in Assignments

Week 1: Assignment

Assignment Part 1: Find 2 maps of a place you have visited 

Good Example: Universal Studios Singapore 

Image Source:

I love visiting theme parks so I would like to discuss about the USS (Singapore) map. There is an overall design language spoken through the map for being fun and attractive with the appropriate use of colours. During my first visit where I got this map, I glanced through the map and felt that it is very informative and detailed. Even if I were not able to read the words on the map, I could still navigate through the clear images. Reason being that it is a 3D image which I could navigate throughout the theme park as though I was in the map with almost all the rides clearly illustrated through the map.

The map is classified into categories of fun rides such as the themed labels so that people could enjoy those rides within the same category to experience the theme they were to portray.

Map keys are listed in a straightforward manner in the bottom of the map so that people could navigate themselves to the rides which they are interested in (through their names or image). I love how the map was not over informative yet I was able to get the information which I required.

Bad Example: School of ADM

When I was asked to show a bad example of maps, I remembered the very first time where I entered the ADM building and I could not find my way around through the use of maps.

Firstly, the maps were not exactly too intuitive for the image of the building was simply made up of geometries (of the entire building, not level) without much information such as the typical *you are here* tag. The arrows were informative to a certain extent but it was not exactly accurate either. Some arrows pointed to the left but it would require you to walk straight ahead and then, turn left.

I have met visitors around the school (especially those on exchange) who simply can’t find their way around. Most of the time, they would panic as they were late for classes.

Journal Entry of Being Lost 

Perhaps I would talk about the most recent time where I got lost at the Chicago airport. I was on exchange and about to fly off to San Francisco to meet my family there. Upon reaching the airport, the navigations were already unclear. We were puzzled by the numerous ‘queue here’ signs to get into the departure hall.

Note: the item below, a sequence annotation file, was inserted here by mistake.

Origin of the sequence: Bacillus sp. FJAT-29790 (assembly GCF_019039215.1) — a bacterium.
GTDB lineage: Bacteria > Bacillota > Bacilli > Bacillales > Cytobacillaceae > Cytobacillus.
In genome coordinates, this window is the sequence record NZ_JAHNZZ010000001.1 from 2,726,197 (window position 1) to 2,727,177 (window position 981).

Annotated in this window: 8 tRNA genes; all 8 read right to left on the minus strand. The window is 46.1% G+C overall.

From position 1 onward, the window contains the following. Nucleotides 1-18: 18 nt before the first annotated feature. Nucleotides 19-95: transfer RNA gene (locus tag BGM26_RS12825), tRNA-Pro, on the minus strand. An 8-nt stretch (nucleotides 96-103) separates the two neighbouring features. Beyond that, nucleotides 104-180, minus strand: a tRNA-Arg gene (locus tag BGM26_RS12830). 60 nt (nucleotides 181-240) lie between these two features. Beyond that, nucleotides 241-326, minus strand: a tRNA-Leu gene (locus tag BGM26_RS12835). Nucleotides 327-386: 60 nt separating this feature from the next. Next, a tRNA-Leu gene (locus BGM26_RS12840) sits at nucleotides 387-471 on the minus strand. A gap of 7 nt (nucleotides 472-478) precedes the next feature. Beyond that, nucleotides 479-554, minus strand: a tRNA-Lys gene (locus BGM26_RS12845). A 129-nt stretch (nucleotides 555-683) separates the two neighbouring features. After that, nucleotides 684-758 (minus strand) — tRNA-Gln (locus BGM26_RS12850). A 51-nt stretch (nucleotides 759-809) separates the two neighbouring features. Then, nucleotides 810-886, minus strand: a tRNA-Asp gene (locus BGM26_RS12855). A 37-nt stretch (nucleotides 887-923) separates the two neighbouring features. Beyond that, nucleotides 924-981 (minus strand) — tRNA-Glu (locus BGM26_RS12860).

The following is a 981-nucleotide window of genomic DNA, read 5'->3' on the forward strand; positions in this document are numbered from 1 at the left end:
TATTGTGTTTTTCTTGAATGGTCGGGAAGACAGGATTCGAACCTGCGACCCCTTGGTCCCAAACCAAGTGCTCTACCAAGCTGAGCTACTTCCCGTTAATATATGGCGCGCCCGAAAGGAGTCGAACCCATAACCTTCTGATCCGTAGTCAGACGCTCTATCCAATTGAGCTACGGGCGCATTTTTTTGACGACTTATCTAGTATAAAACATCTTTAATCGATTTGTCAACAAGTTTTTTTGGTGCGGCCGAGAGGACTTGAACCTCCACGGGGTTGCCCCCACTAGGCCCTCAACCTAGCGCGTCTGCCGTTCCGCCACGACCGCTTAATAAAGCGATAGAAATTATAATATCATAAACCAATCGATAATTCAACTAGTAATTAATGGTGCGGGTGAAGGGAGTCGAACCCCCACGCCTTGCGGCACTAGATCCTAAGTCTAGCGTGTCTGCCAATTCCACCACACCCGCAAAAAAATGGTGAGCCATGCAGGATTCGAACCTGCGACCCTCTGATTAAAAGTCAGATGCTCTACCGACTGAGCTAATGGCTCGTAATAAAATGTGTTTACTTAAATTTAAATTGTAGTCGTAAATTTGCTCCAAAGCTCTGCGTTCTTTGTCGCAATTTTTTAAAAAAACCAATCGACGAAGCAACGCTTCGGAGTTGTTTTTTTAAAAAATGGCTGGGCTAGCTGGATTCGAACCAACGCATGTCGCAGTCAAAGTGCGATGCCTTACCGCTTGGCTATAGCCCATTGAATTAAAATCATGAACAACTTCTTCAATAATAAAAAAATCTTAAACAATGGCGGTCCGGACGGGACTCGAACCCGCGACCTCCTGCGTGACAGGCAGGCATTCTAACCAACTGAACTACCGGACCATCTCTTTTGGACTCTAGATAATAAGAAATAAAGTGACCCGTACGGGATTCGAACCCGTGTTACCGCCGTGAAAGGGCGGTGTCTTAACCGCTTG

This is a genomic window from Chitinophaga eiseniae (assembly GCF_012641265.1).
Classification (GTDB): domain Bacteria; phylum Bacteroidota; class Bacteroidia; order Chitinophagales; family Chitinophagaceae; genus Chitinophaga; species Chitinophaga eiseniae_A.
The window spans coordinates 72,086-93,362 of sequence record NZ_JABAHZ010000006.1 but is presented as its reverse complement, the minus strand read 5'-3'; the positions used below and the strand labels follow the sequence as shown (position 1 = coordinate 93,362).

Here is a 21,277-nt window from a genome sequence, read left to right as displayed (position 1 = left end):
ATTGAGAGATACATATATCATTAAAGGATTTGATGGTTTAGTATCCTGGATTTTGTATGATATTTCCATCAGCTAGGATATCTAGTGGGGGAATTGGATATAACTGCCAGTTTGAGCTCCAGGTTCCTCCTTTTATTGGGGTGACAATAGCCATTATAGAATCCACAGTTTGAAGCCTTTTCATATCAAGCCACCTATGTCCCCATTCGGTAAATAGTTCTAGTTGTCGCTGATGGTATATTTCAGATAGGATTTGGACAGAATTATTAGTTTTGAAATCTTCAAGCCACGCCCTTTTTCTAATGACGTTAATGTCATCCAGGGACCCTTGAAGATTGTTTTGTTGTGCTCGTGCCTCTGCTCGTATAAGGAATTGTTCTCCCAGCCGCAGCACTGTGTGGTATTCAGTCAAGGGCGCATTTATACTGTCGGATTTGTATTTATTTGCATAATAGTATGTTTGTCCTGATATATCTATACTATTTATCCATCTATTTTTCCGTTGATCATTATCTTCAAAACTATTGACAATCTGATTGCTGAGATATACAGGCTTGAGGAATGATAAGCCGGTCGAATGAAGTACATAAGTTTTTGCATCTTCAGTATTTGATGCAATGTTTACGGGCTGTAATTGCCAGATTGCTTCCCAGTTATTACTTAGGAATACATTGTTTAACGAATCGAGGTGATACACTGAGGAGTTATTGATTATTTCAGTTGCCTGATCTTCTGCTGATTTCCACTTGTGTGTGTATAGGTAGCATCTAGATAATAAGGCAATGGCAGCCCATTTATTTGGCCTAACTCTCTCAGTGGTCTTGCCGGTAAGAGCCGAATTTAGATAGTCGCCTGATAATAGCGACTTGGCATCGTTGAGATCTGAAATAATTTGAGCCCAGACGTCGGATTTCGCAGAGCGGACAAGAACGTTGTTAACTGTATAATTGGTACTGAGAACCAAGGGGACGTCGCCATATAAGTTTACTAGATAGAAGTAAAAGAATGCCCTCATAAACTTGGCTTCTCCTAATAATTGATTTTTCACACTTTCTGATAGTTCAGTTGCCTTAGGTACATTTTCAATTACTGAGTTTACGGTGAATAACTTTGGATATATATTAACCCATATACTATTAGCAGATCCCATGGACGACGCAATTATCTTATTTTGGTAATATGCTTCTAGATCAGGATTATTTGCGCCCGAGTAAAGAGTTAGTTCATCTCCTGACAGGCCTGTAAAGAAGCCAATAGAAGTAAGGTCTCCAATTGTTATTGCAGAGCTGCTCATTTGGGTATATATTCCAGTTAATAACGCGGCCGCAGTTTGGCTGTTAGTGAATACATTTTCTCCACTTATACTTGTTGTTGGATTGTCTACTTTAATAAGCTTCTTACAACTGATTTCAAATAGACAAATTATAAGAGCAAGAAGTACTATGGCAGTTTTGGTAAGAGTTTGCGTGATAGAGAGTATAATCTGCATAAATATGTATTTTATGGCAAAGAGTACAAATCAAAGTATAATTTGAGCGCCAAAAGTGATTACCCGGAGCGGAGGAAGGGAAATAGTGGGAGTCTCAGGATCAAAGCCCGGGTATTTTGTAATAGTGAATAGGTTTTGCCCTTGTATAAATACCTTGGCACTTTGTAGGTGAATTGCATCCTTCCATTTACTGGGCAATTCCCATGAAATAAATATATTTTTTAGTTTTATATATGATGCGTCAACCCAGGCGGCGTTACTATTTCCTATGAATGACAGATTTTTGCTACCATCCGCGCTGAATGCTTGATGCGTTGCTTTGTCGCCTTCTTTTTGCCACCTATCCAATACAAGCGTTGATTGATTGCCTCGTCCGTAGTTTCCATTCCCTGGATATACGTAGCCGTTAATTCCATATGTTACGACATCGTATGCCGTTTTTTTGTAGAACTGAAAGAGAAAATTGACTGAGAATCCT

Moreover, it was our first visit to that airport terminal so that added on to our uncertainty. Upon clearing security, my friend and I immediately got lost. The gate numbers did not tele up as it was skipping numbers or alphabets. It got really scary as I was together with another friend who was as clueless about the place as I was. Luckily at the end of the day, my friend and I managed to catch our plane with the guide of a local staff.

User Experience Issue: Signages
The greatest issue I saw in the design for navigation was definitely the misinformed signs. First, it was the unclear direction of queuing. Followed by the gate numbers that did not go according to the standard numbering format. I remembered clearly that the numbers skipped one or two and it was misleading for I could not find the gate “in between” those numbers.

This is interesting how memory of navigating in other airports make me have a standard opinion of how directory in airports should be. Forcing me to look out for familiar things to relate to. Often enough it might be true, but in some cases we are forced to think otherwise.

Assignment Part 2: Two Objects I Use Everyday
Product 1: Cups
Cups with handles are generally straight forward as it has an intuitive touch where by users are “encouraged” to grip it. Some other designs comes with a contoured surface for palm grip to replace the handles.

I have chosen to redesign the cups with such contours and added a lip to have a different functional product. Whereby the jar supports the palm grip with its contours as well as the pouring motion through the lip.

Also, if I were to reduce the height of the cup, I could create a saucer or a shallow dish.

Product 2: Remote Control 

Also, the use of remote controls are generally straight forward as it allows your thumb to rest on the upper side of the remote controller where the buttons are). As it is generally labelled universally, the remote controller is pretty intuitive as well.

The side view of the controller which I have has an arc which reminds me of a possible design of a computer mouse. The computer mouse arcs towards the upward direction for curving along the palm.

Also, a rounder design while retaining its buttons could be a possible design of gaming controller (with joystick).